Maine and New England are renowned for the vibrant, colorful display of fall foliage presented annually by Mother Nature around this time. As the days quickly start to get shorter and colder, trees resolutely holding onto their treasure of red, gold, yellow and brown are certainly left vulnerable to any strong storm blowing through. As the seasons transition and the weather takes a turn for the worse, the spectacular display of color signals the beginning of preparations for what is customarily a long, dark winter. Mine was an overdue visit to Acadia today, and I have to admit I was rather disappointed to discover that the fall foliage colors weren’t all that impressive… methinks I missed the peak by a few days this year.
This is looking across Jordan Pond toward the Bubbles on a cloudy and blustery – but very mild – morning. I’m fond of this view across the pond, and I always enjoy scouting the shoreline looking for interesting rocks to include in the foreground. I added a 6 stop neutral density filter to my camera for this one… I was hoping to render the relatively choppy water more smoothly, and I was also hoping to be able to extend the length of the exposure to allow for the fast-moving clouds to streak across the sky. At 11 seconds, the exposure didn’t quite have the impact on the clouds that I was hoping for, but I did like how the scene took on a monochromatic look… aren’t those rocks amazing?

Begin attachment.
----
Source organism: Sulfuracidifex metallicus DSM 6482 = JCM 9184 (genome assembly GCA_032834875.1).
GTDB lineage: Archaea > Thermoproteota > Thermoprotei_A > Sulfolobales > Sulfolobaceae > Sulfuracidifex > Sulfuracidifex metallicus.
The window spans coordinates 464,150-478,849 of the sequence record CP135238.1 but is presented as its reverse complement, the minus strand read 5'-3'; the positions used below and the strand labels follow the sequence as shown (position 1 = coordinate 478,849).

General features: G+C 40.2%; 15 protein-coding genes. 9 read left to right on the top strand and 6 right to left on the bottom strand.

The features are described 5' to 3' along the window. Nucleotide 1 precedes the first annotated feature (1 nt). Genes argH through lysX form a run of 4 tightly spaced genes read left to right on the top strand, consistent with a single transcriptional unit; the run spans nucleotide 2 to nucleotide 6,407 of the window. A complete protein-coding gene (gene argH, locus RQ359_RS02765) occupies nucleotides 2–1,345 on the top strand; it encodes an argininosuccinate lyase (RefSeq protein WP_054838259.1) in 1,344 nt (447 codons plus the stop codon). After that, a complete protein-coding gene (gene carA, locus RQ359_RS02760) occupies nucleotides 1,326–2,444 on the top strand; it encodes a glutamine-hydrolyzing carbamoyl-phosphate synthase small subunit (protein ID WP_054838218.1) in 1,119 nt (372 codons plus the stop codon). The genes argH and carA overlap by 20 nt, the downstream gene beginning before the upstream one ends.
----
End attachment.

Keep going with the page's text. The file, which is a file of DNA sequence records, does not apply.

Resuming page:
This isn’t my first time photographing this location, and while I do like to explore new places, I also really do enjoy returning to familiar scenes in different conditions and at different times of the year. One of my favorite photographs of this location was made late last winter when the pond was still frozen over, and as I made the image below, I couldn’t help but think about how this year’s fall foliage season is almost gone already, and that it won’t be long now before the already cold water will begin to once again ice over.